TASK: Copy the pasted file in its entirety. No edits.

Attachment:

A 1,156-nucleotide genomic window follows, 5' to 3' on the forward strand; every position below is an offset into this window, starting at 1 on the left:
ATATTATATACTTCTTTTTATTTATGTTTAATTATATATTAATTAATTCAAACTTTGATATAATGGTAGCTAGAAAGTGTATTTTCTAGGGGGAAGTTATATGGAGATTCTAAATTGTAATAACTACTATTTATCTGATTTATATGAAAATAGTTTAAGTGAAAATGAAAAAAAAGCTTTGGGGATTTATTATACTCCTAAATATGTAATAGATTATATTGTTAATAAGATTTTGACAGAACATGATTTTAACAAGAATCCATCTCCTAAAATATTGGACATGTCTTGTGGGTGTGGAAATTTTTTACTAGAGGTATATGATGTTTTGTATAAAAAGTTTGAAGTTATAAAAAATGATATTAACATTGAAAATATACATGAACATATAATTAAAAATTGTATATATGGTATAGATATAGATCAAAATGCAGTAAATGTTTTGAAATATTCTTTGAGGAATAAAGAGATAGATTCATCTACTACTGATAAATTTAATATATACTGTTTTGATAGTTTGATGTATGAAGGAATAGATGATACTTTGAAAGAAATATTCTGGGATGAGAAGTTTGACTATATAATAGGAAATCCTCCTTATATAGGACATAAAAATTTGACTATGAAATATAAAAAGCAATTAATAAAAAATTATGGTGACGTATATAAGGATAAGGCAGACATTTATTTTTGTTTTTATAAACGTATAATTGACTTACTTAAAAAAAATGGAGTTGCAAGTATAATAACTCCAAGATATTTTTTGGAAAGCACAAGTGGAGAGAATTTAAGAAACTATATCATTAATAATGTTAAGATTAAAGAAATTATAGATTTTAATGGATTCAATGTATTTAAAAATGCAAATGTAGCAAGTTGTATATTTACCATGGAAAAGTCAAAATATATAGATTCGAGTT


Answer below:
A 1,156-nucleotide genomic window follows, 5' to 3' on the forward strand; every position below is an offset into this window, starting at 1 on the left:
ATATTATATACTTCTTTTTATTTATGTTTAATTATATATTAATTAATTCAAACTTTGATATAATGGTAGCTAGAAAGTGTATTTTCTAGGGGGAAGTTATATGGAGATTCTAAATTGTAATAACTACTATTTATCTGATTTATATGAAAATAGTTTAAGTGAAAATGAAAAAAAAGCTTTGGGGATTTATTATACTCCTAAATATGTAATAGATTATATTGTTAATAAGATTTTGACAGAACATGATTTTAACAAGAATCCATCTCCTAAAATATTGGACATGTCTTGTGGGTGTGGAAATTTTTTACTAGAGGTATATGATGTTTTGTATAAAAAGTTTGAAGTTATAAAAAATGATATTAACATTGAAAATATACATGAACATATAATTAAAAATTGTATATATGGTATAGATATAGATCAAAATGCAGTAAATGTTTTGAAATATTCTTTGAGGAATAAAGAGATAGATTCATCTACTACTGATAAATTTAATATATACTGTTTTGATAGTTTGATGTATGAAGGAATAGATGATACTTTGAAAGAAATATTCTGGGATGAGAAGTTTGACTATATAATAGGAAATCCTCCTTATATAGGACATAAAAATTTGACTATGAAATATAAAAAGCAATTAATAAAAAATTATGGTGACGTATATAAGGATAAGGCAGACATTTATTTTTGTTTTTATAAACGTATAATTGACTTACTTAAAAAAAATGGAGTTGCAAGTATAATAACTCCAAGATATTTTTTGGAAAGCACAAGTGGAGAGAATTTAAGAAACTATATCATTAATAATGTTAAGATTAAAGAAATTATAGATTTTAATGGATTCAATGTATTTAAAAATGCAAATGTAGCAAGTTGTATATTTACCATGGAAAAGTCAAAATATATAGATTCGAGTT